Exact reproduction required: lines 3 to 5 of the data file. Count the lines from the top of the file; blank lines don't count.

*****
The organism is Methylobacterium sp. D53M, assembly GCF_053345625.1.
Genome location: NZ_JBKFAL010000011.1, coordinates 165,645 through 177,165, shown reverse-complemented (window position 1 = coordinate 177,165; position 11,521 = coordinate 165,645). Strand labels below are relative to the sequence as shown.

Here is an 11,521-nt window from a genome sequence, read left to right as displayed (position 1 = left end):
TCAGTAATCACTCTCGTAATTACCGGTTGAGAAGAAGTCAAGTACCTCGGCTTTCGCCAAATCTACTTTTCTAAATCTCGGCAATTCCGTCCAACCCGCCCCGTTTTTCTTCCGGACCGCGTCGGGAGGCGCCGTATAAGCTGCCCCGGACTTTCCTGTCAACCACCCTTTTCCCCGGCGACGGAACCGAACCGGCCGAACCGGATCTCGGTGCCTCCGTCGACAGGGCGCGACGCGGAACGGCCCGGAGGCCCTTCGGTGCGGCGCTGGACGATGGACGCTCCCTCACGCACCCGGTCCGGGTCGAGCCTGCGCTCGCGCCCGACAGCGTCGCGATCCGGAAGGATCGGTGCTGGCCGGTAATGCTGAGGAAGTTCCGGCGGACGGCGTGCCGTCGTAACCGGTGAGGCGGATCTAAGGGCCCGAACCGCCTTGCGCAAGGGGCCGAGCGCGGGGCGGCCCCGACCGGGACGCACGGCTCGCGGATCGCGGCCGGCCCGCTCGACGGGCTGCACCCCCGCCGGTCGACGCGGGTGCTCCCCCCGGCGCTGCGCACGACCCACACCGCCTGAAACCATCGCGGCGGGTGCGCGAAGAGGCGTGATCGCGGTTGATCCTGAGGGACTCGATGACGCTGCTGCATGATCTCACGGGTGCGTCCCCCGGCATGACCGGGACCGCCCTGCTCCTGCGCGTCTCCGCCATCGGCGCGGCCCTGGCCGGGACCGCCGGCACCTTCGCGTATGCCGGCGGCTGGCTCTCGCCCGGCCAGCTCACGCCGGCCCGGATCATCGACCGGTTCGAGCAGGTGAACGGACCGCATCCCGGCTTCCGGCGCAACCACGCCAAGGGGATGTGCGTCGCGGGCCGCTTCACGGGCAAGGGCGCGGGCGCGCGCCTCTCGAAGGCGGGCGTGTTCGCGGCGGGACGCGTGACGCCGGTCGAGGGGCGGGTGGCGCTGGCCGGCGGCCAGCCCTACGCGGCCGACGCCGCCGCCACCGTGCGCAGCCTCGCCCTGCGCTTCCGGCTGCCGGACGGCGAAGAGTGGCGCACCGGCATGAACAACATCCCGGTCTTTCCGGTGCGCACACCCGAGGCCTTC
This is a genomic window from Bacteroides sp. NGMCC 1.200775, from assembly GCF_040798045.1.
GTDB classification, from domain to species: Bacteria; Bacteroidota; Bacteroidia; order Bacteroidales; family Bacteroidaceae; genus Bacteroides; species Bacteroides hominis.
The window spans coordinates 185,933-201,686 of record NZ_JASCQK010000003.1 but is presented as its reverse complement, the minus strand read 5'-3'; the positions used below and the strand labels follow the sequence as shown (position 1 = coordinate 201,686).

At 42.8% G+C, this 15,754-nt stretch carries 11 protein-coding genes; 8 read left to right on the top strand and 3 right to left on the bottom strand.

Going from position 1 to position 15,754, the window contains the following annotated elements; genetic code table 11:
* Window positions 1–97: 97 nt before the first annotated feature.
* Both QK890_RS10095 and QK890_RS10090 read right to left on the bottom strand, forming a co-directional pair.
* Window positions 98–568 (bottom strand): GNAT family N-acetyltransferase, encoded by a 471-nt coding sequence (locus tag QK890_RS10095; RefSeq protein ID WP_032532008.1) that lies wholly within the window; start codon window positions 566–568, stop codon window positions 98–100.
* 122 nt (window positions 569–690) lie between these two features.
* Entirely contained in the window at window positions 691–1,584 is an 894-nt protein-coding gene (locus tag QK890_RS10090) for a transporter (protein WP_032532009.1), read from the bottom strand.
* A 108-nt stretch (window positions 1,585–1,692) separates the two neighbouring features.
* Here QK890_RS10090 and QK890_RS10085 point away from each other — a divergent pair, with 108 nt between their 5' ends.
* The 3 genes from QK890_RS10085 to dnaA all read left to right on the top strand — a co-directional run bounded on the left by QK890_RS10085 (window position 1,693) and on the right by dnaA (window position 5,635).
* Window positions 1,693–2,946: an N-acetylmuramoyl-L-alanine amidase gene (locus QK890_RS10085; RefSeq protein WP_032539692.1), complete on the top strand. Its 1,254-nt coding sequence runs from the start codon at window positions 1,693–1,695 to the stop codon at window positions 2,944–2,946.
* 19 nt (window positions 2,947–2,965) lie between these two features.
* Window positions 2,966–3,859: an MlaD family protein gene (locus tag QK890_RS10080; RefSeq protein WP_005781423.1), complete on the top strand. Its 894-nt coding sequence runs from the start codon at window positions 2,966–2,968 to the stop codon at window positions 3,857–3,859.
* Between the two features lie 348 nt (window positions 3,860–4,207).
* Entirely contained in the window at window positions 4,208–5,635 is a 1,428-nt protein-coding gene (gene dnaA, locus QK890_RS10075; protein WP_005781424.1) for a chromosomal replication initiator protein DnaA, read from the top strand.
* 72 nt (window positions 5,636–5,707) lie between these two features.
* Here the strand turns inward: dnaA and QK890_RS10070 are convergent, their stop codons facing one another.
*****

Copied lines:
Here is an 11,521-nt window from a genome sequence, read left to right as displayed (position 1 = left end):
TCAGTAATCACTCTCGTAATTACCGGTTGAGAAGAAGTCAAGTACCTCGGCTTTCGCCAAATCTACTTTTCTAAATCTCGGCAATTCCGTCCAACCCGCCCCGTTTTTCTTCCGGACCGCGTCGGGAGGCGCCGTATAAGCTGCCCCGGACTTTCCTGTCAACCACCCTTTTCCCCGGCGACGGAACCGAACCGGCCGAACCGGATCTCGGTGCCTCCGTCGACAGGGCGCGACGCGGAACGGCCCGGAGGCCCTTCGGTGCGGCGCTGGACGATGGACGCTCCCTCACGCACCCGGTCCGGGTCGAGCCTGCGCTCGCGCCCGACAGCGTCGCGATCCGGAAGGATCGGTGCTGGCCGGTAATGCTGAGGAAGTTCCGGCGGACGGCGTGCCGTCGTAACCGGTGAGGCGGATCTAAGGGCCCGAACCGCCTTGCGCAAGGGGCCGAGCGCGGGGCGGCCCCGACCGGGACGCACGGCTCGCGGATCGCGGCCGGCCCGCTCGACGGGCTGCACCCCCGCCGGTCGACGCGGGTGCTCCCCCCGGCGCTGCGCACGACCCACACCGCCTGAAACCATCGCGGCGGGTGCGCGAAGAGGCGTGATCGCGGTTGATCCTGAGGGACTCGATGACGCTGCTGCATGATCTCACGGGTGCGTCCCCCGGCATGACCGGGACCGCCCTGCTCCTGCGCGTCTCCGCCATCGGCGCGGCCCTGGCCGGGACCGCCGGCACCTTCGCGTATGCCGGCGGCTGGCTCTCGCCCGGCCAGCTCACGCCGGCCCGGATCATCGACCGGTTCGAGCAGGTGAACGGACCGCATCCCGGCTTCCGGCGCAACCACGCCAAGGGGATGTGCGTCGCGGGCCGCTTCACGGGCAAGGGCGCGGGCGCGCGCCTCTCGAAGGCGGGCGTGTTCGCGGCGGGACGCGTGACGCCGGTCGAGGGGCGGGTGGCGCTGGCCGGCGGCCAGCCCTACGCGGCCGACGCCGCCGCCACCGTGCGCAGCCTCGCCCTGCGCTTCCGGCTGCCGGACGGCGAAGAGTGGCGCACCGGCATGAACAACATCCCGGTCTTTCCGGTGCGCACACCCGAGGCCTTC
This is a genomic window from Bacteroides sp. NGMCC 1.200775, from assembly GCF_040798045.1.